Blast from the Past 3: FIB Applications Then (1999) and Now
by Cheryl Hartfield
FIB applications and developments for integrated circuits were a hot topic at ISTFA’99, as the acceptance and fan-out of FIB technology to the semiconductor industry were well underway in this time period. As documented in an ISTFA 1999 Trip Report, some of the FIB User Group discussion centered on circuit edit applications. Excerpts from this follow below:
“Microsurgery Overview. R.H. Livengood discussed Intel’s strategy for circuit edit/modifications and design debug procedures using FIB. For large areas, they prefer laser (LCVD) since it takes FIB >10h to mill a 100μm x 100μm box to 20μm depth. Initial steps are industry standard: thin a flip chip to 200μm, use the REVISE laser (Ar) chemical etcher to remove most of remaining Si over mm2 area of interest, then go to FIB to remove remaining material, stopping on oxide, then depositing blanket oxide with FIB, drilling through, and doing metal re-route. What is different is Intel’s strategy. Transistor densities present a challenge to backside analysis of flip chips. Therefore, design for debug needs to be incorporated into the chip design. Intel utilizes a PDFD (physical design for debug) process that creates physical hooks for cut and paste FIB operations, accessible from the backside to enable re-routing. These hooks are incorporated into every test die so circuit revisions can be easily confirmed before changing the Si at the fab level with new mask sets. Intel states this is a strategic advantage that enables them to speed development cycles.
Integration of laser and optical with FIB. Integration of either one of these two tools would improve throughput. One approach to add optical capability inside the FIB has been to attach an optical camera to the FIB column, spaced by a user-controlled distance “d”. This allows, with proper orientation, the ability to locate your FIB target area on an identical die, and the stage can be translated to view the actual milled area optically. This will allow more accurate and quicker identification of the target structures to be milled in the FIB. However, this approach will be difficult for packages due to surface flatness alignment issues. For laser, much work is required before a viable laser solution is identified. A Nd/YAG laser was tried but did not have good resolution and was not fast enough for backside work. An argon ion and excimer laser have been considered for material removal and metal deposition, but there are technical issues that need to be overcome (mainly, the environment created by the laser removal is not compatible with the FIB environment, but this could change with the introduction of variable pressure SEM columns).”
Removing large areas with FIB is still a challenge today, driving additional developments. The need for large area removal is driven not only by circuit edit, but also for packaging applications such as stacked die and new Si interconnect strategies such as through-Si vias. A new ion beam technology capable of very high sputter rates has been developed recently to meet this need and was commercially released in 2008 as a 25keV Xe inductively-coupled plasma beam. Reportedly, this technology can remove 16 million μm3 of Si in 1 hour (5000μm3/s). This is at least 12x faster than the broad ion “cross-section” technology developed by various manufacturers to remove large areas of material quickly (http://www.imec.be/efug/EFUG2008_05_Smith.pdf). Other commercial entities are engaged in a similar effort to introduce powerful ion beams.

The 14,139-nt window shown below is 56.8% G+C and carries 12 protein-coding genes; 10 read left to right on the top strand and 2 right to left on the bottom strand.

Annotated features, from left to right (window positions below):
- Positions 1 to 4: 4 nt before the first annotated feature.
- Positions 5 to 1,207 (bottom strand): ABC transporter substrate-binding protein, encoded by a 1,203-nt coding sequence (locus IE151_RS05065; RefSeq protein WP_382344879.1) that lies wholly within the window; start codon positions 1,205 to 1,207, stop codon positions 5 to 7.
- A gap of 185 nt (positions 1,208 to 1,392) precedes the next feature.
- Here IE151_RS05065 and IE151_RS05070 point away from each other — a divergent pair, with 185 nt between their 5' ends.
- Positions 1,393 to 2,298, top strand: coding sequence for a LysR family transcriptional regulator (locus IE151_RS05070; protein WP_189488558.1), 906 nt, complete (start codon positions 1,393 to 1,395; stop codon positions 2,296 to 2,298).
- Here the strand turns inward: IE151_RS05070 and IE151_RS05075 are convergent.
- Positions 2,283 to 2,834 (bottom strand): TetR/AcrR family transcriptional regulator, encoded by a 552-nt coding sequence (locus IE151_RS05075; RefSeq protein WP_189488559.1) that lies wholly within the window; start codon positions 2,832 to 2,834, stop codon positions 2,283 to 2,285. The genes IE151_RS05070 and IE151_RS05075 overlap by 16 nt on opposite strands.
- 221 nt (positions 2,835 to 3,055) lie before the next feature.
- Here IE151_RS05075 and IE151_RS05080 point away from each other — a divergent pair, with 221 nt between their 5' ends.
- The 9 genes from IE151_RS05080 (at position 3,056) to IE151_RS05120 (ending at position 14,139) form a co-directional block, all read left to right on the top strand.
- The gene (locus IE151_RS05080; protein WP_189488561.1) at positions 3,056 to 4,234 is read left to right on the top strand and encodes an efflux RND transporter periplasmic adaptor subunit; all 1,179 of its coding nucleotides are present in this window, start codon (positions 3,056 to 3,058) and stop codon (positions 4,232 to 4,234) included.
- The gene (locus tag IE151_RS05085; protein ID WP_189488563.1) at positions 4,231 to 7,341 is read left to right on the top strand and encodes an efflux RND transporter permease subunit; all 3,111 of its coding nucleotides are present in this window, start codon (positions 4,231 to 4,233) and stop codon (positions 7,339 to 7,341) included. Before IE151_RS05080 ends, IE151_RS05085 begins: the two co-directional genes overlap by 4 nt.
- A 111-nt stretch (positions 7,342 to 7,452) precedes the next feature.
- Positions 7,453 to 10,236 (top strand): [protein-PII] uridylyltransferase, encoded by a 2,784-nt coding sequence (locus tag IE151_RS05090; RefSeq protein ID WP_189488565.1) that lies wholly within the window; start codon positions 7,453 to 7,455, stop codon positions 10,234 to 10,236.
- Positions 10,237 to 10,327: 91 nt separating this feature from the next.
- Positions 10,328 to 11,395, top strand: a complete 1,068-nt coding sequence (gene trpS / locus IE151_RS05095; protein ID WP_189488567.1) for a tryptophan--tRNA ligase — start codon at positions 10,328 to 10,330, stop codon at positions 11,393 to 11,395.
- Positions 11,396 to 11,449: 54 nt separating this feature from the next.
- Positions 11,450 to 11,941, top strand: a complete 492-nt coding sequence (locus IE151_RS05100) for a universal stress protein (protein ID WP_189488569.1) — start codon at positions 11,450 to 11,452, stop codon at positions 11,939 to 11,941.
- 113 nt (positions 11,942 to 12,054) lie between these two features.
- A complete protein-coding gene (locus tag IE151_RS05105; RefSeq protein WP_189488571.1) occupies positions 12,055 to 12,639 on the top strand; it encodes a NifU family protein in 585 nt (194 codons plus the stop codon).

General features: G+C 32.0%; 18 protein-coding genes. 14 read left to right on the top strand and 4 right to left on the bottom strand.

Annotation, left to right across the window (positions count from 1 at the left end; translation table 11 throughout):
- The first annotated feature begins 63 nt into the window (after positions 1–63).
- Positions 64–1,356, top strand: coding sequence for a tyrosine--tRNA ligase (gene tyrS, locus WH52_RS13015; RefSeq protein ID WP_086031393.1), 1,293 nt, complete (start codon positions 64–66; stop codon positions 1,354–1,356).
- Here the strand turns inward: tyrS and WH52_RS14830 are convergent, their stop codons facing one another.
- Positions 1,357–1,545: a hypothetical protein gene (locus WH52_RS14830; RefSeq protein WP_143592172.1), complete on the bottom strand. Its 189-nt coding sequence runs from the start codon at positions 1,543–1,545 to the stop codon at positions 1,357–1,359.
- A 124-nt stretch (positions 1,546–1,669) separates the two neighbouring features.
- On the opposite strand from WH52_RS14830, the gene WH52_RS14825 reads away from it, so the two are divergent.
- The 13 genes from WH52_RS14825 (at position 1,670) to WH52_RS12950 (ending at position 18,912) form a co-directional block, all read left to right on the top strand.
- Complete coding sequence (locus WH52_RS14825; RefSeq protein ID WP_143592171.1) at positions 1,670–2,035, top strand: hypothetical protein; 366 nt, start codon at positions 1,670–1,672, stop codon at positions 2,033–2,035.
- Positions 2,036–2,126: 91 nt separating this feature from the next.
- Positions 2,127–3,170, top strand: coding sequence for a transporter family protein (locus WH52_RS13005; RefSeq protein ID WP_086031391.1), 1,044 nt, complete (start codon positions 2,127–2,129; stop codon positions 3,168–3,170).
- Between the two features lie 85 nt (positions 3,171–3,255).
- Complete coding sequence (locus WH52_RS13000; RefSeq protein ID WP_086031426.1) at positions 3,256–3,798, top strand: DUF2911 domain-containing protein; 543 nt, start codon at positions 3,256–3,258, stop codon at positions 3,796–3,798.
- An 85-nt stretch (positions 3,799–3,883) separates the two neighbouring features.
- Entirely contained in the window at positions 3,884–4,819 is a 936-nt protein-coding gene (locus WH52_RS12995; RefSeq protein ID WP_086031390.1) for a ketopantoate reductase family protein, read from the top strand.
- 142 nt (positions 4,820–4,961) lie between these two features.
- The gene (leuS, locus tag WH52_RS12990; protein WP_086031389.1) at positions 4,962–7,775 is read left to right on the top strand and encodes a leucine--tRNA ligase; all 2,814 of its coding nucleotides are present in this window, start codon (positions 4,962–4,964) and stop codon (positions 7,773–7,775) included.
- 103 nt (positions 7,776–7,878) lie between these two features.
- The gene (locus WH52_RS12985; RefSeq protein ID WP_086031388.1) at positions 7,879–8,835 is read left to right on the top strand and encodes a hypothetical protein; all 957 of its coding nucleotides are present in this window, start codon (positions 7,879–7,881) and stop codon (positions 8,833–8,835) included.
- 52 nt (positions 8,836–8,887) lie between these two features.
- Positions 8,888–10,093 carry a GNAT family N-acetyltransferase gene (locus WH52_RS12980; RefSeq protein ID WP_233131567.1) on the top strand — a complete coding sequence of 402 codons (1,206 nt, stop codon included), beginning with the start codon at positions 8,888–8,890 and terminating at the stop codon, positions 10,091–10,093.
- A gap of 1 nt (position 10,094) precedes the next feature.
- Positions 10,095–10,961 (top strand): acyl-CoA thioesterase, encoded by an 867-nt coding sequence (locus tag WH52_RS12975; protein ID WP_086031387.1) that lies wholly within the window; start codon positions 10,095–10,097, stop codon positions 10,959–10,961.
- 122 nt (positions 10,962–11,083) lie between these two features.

The idea of a laser for large area removal is still alive and well. At EIPBN 2010, work was presented on XeF2 gas-assisted laser removal of material with a goal of milling large areas cleanly. Laser milling is 103 – 106 times faster than the standard Ga FIB and allows large power density, even at low pulse energy. In lab benchtop tests, 5 x 106 μm3/sec removal was demonstrated with a heat affected zone in the tens of nms. Challenges include redeposition on the lens, as has been reported by others. Another challenge, as referred to in the ISTFA 1999 FIB user group meeting, is that laser material removal creates a high local pressure that is not compatible with the FIB environment. Some researchers are taking an approach of bypassing the normal FIB environment to create a combined laser-FIB instrument that operates at atmosphere and applies a local vacuum (Yoshida et al., Rev. Sci. Instrum. 81, (2010) 02B702). This results in relatively high pressures for ion beam operation in the range of 10-3 mbar. The strategy is directed towards volume manufacturing and involves large area laser etching, followed by FIB clean-up.
Additional applications for lasers combined with electron and ion beam microscopes are arising. Dutch researchers have created the ILEM (integrated light electron microscope) for fluorescent imaging in the TEM, and Omniprobe has recently released the OptoProbe™, a new tool that introduces light into the FIB or SEM for a variety of applications. Stay tuned for further developments.
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